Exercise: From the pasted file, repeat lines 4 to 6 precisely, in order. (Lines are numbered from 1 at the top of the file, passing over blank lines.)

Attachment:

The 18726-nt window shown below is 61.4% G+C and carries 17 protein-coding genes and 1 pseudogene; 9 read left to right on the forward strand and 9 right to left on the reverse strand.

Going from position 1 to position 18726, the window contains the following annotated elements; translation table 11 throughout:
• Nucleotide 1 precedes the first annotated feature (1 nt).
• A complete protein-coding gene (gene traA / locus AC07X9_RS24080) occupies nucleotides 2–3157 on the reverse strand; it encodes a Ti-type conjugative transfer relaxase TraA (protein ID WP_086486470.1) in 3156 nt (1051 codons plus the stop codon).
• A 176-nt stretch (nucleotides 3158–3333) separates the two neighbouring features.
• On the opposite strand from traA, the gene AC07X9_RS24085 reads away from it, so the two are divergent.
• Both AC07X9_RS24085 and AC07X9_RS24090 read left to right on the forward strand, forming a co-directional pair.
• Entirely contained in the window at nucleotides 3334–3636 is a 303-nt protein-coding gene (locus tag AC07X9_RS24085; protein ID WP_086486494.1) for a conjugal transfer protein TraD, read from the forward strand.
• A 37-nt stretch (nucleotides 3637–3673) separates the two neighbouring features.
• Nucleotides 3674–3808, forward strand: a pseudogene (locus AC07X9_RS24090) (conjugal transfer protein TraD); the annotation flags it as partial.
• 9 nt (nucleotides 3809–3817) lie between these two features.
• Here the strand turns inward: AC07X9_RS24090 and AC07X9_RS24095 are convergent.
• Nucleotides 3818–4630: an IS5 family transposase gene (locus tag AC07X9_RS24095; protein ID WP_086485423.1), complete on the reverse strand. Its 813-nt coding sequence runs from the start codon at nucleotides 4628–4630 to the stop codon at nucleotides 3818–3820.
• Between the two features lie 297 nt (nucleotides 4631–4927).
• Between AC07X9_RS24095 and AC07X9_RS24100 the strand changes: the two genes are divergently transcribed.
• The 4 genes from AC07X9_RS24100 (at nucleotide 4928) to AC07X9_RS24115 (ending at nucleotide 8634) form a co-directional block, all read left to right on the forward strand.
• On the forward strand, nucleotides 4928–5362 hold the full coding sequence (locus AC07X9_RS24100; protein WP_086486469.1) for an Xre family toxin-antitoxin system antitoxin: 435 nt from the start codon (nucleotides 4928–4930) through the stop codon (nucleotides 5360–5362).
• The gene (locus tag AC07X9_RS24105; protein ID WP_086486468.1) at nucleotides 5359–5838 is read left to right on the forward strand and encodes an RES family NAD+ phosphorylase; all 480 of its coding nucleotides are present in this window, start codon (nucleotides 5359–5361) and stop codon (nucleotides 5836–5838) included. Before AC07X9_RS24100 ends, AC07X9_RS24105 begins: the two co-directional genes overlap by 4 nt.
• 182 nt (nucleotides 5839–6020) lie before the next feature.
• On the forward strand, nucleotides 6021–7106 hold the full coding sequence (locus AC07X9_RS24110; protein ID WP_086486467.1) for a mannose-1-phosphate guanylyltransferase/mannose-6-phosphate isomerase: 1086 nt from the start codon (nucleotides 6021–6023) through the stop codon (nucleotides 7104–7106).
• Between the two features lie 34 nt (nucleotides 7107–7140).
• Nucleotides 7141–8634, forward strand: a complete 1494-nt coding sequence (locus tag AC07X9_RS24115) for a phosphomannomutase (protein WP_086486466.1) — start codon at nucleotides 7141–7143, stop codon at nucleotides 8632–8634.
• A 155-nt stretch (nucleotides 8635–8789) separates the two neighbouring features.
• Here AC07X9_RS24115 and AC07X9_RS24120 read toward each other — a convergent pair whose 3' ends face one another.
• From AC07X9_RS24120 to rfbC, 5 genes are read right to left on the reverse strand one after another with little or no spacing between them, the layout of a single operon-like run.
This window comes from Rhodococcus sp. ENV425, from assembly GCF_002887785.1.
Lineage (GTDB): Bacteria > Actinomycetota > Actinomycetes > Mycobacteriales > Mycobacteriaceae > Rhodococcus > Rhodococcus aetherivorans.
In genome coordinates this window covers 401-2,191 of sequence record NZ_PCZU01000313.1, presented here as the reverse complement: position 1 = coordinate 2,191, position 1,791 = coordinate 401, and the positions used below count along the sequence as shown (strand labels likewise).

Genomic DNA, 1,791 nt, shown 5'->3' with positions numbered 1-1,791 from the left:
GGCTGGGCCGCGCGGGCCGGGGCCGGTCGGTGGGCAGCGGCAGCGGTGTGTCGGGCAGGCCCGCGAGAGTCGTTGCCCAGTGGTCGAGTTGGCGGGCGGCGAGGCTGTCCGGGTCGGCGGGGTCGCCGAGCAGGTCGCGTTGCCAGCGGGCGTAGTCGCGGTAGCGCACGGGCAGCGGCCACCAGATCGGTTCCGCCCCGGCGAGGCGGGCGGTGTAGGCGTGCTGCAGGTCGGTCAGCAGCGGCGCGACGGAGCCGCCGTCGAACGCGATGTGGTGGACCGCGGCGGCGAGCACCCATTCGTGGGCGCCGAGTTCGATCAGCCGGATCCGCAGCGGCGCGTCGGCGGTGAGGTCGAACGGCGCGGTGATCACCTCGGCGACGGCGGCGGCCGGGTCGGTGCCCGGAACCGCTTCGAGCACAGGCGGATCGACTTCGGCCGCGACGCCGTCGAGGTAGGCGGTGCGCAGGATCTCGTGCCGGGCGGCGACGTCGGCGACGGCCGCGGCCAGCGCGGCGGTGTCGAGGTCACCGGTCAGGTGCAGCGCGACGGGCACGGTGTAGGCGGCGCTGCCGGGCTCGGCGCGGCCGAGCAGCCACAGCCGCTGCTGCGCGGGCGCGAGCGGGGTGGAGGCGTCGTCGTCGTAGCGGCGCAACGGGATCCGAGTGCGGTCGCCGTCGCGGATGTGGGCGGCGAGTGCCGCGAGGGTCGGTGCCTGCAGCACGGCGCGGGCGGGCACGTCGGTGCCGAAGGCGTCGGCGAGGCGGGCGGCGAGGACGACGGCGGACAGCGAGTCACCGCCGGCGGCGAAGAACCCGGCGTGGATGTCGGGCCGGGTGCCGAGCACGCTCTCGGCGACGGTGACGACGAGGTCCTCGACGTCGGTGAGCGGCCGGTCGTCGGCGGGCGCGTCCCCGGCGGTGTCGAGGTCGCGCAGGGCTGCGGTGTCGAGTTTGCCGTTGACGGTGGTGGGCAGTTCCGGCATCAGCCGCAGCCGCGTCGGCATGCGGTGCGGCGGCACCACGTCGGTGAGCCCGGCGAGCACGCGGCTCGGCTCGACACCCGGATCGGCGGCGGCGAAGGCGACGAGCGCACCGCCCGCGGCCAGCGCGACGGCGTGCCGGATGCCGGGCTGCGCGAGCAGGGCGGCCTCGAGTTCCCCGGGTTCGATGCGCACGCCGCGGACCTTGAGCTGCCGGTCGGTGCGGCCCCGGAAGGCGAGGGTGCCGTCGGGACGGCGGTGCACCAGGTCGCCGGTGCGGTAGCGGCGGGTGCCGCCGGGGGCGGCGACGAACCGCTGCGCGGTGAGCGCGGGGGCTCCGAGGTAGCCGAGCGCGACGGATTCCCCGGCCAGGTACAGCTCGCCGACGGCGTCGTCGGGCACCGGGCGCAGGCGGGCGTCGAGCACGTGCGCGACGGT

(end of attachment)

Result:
• A complete protein-coding gene (gene traA / locus AC07X9_RS24080) occupies nucleotides 2–3157 on the reverse strand; it encodes a Ti-type conjugative transfer relaxase TraA (protein ID WP_086486470.1) in 3156 nt (1051 codons plus the stop codon).
• A 176-nt stretch (nucleotides 3158–3333) separates the two neighbouring features.
• On the opposite strand from traA, the gene AC07X9_RS24085 reads away from it, so the two are divergent.